Oji River Local Government Works to Protect Primates

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Bennett Oghifo

The Oji River Local Government has passed a new law, the “Primate Rights Bill,” effective November 1, 2019 that extends protection to primates found in the communities of Akpugoeze and Inyi in the LGA.

The local government took action in response to a need for greater awareness about the ecological and cultural values of the primate species found in the region and also to the global biodiversity crisis, said a statement by officials of the Legislative Chambers, Oji River LGA.

The statement said, “In a report released in May 2019, the Intergovernmental Science-Policy Platform on Biodiversity and Ecosystem Services (IPBES, which is an independent intergovernmental body comprising more than 130 governments; www.ipbes.net) announced that nature is declining globally at rates unmatched in human history. In addition, the rate of species extinctions is accelerating, with grave impacts on people around the planet now likely.

The IPBES Global Assessment Report on Biodiversity and Ecosystem Services is the most comprehensive ever completed. Compiled by 145 expert authors from 50 countries over the past 3 years, with inputs from another 310 contributing authors, the report assesses changes over the past 5 decades. Findings in the report show that about 1 million animal and plant species are now threatened with extinction, many within decades, more than ever before in human history.”

Primates are notably vulnerable to hunting pressure and habitat loss and degradation – and thus vulnerable to extinction. According to the IUCN Red List (www.iucnredlist.org), of the 450 species of primate in the world, 269 are threatened (meaning that they are classified as Critically Endangered, Endangered, or Vulnerable). This means that 60% of all primates are at risk – an alarming statistic.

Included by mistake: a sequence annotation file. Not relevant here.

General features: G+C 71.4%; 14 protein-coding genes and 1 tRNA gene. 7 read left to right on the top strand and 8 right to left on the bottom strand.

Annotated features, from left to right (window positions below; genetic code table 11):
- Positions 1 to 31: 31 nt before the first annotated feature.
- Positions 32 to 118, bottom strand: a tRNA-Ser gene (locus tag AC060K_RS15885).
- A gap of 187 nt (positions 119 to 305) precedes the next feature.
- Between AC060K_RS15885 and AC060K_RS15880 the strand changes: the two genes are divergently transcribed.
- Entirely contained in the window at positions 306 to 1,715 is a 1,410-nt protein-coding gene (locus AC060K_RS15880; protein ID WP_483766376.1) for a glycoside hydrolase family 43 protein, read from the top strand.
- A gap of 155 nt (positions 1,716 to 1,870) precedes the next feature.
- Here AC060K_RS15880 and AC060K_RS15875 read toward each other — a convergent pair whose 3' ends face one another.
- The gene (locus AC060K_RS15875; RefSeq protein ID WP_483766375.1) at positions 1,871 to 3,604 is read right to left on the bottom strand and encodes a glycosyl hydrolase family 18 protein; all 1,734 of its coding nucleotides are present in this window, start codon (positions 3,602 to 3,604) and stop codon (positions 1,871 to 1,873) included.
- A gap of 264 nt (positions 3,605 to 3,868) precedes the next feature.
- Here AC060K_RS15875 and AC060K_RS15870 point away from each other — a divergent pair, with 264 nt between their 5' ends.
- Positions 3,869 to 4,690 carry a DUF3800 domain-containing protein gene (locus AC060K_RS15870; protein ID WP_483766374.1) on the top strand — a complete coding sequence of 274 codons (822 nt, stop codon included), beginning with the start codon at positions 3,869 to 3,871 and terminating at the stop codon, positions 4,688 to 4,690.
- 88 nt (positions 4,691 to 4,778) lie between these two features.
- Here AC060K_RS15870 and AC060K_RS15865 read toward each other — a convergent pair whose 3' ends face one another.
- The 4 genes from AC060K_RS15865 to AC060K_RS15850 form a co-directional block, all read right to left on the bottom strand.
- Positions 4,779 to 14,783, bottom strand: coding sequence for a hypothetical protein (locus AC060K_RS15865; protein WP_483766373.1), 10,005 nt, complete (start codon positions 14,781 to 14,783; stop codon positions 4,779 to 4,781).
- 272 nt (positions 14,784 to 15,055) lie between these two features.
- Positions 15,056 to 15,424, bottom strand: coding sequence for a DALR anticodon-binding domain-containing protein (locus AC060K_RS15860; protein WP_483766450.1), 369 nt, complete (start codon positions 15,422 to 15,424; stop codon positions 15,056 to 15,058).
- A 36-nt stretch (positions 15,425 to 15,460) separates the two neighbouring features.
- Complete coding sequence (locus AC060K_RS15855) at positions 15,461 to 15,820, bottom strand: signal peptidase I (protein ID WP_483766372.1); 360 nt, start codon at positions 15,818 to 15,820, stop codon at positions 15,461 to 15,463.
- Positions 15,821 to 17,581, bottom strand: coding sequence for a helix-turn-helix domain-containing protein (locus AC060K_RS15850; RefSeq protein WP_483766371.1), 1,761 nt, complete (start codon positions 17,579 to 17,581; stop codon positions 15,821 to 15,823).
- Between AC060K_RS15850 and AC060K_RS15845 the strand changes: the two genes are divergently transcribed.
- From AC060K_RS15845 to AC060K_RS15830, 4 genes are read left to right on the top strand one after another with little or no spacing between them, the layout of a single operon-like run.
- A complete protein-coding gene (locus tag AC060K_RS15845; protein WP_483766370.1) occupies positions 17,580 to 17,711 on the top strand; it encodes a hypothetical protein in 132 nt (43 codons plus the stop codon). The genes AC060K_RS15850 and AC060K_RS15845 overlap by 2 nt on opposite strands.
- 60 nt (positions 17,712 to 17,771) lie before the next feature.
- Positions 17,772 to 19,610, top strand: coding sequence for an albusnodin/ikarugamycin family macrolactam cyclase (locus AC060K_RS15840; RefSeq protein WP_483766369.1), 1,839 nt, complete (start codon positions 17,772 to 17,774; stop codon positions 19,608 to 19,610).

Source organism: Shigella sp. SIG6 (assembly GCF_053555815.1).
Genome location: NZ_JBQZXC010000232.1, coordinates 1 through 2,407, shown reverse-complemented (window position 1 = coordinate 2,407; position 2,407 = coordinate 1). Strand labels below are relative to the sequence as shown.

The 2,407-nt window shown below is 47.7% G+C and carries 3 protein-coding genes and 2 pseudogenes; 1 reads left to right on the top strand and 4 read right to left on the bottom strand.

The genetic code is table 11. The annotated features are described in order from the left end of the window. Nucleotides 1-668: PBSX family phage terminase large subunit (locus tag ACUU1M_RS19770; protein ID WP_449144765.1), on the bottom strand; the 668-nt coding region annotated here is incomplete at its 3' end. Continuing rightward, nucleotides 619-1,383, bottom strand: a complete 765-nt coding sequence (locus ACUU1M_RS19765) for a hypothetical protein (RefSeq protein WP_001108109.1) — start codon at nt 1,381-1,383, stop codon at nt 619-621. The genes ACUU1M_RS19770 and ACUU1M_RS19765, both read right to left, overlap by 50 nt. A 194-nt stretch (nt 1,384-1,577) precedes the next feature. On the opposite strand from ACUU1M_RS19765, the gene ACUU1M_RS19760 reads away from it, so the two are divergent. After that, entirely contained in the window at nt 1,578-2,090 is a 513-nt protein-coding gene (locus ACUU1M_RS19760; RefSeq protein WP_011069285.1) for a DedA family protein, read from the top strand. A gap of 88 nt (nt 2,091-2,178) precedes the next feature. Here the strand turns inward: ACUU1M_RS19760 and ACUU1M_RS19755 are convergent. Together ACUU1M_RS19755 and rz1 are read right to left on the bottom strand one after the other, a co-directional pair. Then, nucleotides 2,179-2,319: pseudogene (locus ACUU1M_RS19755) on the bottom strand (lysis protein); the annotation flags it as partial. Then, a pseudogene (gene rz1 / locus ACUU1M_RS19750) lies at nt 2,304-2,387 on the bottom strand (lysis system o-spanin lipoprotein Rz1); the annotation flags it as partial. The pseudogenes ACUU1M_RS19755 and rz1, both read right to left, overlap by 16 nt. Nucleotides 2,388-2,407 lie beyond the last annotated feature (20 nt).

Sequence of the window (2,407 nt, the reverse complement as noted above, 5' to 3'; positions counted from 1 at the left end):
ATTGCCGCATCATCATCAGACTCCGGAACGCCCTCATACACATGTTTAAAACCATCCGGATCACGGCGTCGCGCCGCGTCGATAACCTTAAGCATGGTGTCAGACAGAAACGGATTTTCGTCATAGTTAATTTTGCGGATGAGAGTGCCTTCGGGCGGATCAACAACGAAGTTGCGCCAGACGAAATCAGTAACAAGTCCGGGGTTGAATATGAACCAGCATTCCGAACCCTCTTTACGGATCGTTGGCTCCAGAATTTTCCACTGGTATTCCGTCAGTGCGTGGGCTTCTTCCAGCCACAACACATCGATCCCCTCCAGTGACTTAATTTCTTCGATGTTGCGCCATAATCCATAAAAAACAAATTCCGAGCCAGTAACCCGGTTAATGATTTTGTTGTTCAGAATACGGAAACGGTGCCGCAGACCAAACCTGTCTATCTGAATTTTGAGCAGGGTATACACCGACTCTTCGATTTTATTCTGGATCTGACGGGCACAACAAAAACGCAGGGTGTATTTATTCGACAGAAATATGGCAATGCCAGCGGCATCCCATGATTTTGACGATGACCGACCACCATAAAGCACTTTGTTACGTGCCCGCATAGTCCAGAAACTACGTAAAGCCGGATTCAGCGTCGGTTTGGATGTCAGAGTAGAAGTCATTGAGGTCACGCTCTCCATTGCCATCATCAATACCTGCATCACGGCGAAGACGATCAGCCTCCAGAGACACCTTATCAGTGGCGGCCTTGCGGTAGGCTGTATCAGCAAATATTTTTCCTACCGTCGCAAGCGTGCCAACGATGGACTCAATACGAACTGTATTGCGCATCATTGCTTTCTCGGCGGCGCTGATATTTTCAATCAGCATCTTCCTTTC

To draw attention to the plight of primates, the Oji River government has initially focused on the Akpugoeze and Inyi communities given that these communities have, to some degree, long protected certain monkey species due to cultural and traditional beliefs. For example, Akpugoeze harbors the Endangered Sclater’s monkey (Cercopithecus sclateri), a species endemic to southeastern Nigeria. Due to long-standing cultural beliefs, Sclater’s monkey is not killed or harmed by most people from the three communities comprising Akpugoeze (Akpugoeze Autonomous Community, Akpugoeze-Ugwu Autonomous Community, and Akpugoeze-Agbada Autonomous Community). However, some still hunt and kill monkeys in Akpugoeze.

The Primate Rights Bill institutes protection for all primate species in Akpugoeze and Inyi communities and includes punishments for offenders.